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AMI: U.S. Response to BSE Extraordinary; Reflects Decade Of Planning, Preparation

Tuesday, July 13, 2004

(WASHINGTON, DC) - The U.S. response to a single case of bovine spongiform encephalopathy (BSE) has been extraordinary and reflects more than a decade of planning and foresight, according to AMI Foundation President James H. Hodges. Hodges submitted written testimony today in advance of a joint hearing of The House Committee on Government Reform and House Committee on Agriculture, where he will testify tomorrow.

According to Hodges, “The U.S. remains a very low risk country. Despite speculation to the contrary, the facts show that our risk level is many orders of magnitude lower than Europe's,” Hodges said. “We will not experience the animal disease epidemic or the number of human illnesses that occurred in the U.K. because we took preventive steps to protect both human and animal health. For more than 15 years, we have learned and adopted interventions based on the U.K.'s experience.”

It is noteworthy that within a week of the first BSE case in the U.S. on December 23, 2003, the U.S. Department of Agriculture announced a comprehensive action plan to strengthen BSE firewalls implemented a decade earlier. “Clearly, USDA had considered the possibility of BSE and had an action plan ready, which was announced with record speed. Not only was the timing of the announcement impressive, so too was its scope.”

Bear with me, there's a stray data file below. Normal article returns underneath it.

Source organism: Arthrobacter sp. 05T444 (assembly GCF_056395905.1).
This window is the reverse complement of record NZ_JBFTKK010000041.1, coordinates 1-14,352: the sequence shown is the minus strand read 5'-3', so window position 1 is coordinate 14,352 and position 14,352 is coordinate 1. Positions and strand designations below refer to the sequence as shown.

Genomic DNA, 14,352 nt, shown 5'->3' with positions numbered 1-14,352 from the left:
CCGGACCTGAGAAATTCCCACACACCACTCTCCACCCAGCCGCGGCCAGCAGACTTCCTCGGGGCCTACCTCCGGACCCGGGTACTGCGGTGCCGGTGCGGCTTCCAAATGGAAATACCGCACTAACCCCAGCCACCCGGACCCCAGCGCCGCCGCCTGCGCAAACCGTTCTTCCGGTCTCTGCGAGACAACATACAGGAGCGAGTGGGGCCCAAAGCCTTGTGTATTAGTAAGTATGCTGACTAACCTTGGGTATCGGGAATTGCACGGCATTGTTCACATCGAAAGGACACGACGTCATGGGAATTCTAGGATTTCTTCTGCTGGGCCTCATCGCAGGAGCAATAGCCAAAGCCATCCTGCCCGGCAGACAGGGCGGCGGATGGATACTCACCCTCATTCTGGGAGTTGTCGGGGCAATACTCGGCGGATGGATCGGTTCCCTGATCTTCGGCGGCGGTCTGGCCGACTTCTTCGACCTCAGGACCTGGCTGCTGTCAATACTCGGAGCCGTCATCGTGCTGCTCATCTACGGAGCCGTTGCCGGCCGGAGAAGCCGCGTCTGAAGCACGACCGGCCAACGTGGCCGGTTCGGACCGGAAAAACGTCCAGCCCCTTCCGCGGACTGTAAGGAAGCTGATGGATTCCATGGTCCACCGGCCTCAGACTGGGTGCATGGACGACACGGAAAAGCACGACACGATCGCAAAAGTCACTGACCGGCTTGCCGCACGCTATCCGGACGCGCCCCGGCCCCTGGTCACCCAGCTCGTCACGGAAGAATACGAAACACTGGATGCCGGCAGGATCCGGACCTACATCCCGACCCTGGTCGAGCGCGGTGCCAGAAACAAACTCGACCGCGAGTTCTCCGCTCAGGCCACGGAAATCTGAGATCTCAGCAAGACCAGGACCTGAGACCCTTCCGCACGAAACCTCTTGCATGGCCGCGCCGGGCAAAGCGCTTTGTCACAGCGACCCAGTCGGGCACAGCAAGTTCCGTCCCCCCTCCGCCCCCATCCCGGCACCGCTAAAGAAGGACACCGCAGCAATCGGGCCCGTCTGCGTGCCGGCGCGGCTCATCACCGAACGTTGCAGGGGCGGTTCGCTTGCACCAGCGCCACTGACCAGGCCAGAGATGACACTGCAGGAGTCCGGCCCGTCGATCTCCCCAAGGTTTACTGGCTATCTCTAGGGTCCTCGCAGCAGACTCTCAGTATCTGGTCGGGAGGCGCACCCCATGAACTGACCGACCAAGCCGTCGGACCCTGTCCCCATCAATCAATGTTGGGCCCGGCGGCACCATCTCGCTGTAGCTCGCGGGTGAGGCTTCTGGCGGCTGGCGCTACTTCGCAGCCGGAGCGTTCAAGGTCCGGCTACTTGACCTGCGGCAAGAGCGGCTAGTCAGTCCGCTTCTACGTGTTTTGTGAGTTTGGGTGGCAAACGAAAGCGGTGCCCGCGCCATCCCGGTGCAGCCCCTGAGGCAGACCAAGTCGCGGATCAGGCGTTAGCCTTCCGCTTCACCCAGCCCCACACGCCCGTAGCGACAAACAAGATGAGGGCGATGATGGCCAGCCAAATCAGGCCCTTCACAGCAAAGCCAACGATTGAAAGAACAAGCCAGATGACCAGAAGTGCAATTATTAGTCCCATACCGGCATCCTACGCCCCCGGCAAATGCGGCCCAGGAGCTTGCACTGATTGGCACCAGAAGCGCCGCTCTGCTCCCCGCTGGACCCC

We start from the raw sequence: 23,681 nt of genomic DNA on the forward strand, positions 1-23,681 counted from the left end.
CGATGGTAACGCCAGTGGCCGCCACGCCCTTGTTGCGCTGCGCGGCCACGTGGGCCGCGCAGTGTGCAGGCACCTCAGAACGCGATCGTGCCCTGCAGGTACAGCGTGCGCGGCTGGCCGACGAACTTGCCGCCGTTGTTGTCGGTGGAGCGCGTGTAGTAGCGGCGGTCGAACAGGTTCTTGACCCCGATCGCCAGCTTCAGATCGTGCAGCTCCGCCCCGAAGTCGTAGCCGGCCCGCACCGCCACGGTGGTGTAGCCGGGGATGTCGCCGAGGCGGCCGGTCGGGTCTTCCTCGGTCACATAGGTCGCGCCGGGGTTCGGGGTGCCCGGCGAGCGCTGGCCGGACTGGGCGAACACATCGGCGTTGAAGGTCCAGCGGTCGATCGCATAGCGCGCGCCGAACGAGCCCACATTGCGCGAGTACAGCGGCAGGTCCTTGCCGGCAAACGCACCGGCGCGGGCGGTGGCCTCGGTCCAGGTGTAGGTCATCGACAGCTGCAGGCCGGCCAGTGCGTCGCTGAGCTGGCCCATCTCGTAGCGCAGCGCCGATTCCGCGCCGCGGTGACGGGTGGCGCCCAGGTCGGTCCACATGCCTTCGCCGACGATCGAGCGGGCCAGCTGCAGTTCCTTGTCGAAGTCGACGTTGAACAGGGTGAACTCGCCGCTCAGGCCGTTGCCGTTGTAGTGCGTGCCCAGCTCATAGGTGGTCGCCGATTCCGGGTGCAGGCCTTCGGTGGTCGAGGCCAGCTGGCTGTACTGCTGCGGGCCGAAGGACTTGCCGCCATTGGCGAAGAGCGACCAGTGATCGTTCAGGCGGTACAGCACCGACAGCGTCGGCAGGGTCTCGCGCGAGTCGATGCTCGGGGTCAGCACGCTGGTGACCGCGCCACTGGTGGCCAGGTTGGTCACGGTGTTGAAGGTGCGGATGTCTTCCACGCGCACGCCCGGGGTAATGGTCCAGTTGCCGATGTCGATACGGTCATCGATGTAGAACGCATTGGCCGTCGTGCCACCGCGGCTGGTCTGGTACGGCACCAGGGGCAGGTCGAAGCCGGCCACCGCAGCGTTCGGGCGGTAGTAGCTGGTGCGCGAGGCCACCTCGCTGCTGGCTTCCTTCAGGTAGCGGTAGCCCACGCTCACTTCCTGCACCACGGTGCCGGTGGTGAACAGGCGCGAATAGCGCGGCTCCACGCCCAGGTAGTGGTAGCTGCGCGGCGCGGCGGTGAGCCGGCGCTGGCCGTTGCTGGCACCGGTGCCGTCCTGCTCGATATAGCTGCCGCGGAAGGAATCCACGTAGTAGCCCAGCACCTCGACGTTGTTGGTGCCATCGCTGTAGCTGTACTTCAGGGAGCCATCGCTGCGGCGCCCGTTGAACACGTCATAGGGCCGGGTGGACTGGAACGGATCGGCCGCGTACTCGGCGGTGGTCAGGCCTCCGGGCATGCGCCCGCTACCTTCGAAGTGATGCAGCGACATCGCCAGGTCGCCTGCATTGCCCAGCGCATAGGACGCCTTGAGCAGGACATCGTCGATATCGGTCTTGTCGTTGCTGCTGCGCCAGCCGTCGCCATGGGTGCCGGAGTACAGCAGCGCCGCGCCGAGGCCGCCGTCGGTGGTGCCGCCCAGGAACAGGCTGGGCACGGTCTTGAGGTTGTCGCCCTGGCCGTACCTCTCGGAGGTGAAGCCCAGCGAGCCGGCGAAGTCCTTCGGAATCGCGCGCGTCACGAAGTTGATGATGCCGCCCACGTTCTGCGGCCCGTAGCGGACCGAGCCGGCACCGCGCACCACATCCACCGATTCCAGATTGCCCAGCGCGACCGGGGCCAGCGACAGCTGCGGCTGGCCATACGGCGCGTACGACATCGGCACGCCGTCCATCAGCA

Hodges said the meat industry fully supports USDA’s dramatically expanded BSE surveillance program, which will find the disease, if it exists, with a high degree of statistical confidence. “Testing cannot guarantee that BSE is not present in the animal, nor can testing protect public health. Removal of specified risk materials (SRMs) protects public health.” Since January 2004, SRMs have been banned from human food supply.

Hodges expressed caution about treating BSE testing as a food safety silver bullet. Current test methods can only detect the disease a maximum of six months prior to clinical onset of the disease. The youngest case diagnosed last year in Europe occurred in an animal that was 50 months of age, which means the disease could not have been detected with existing testing methods until the animal was almost four years old. “Testing young animals is scientifically indefensible,” Hodges said. He noted that one leading BSE expert said that testing young animals constitutes “veterinary malpractice.”

“Given the average age of clinical onset is 4 to 7 years and the limits of testing methods, you can readily see why the USDA surveillance program is appropriately focused on the cattle population that is most likely to exhibit the disease,” Hodges said. “The industry supports a robust animal disease surveillance program. If the disease is present in the U.S. we want to know it and we want to know its prevalence. That's a very important way we can effectively determine if our BSE prevention measures are working properly.”

Hodges also detailed important facts that must be considered as BSE policies are examined: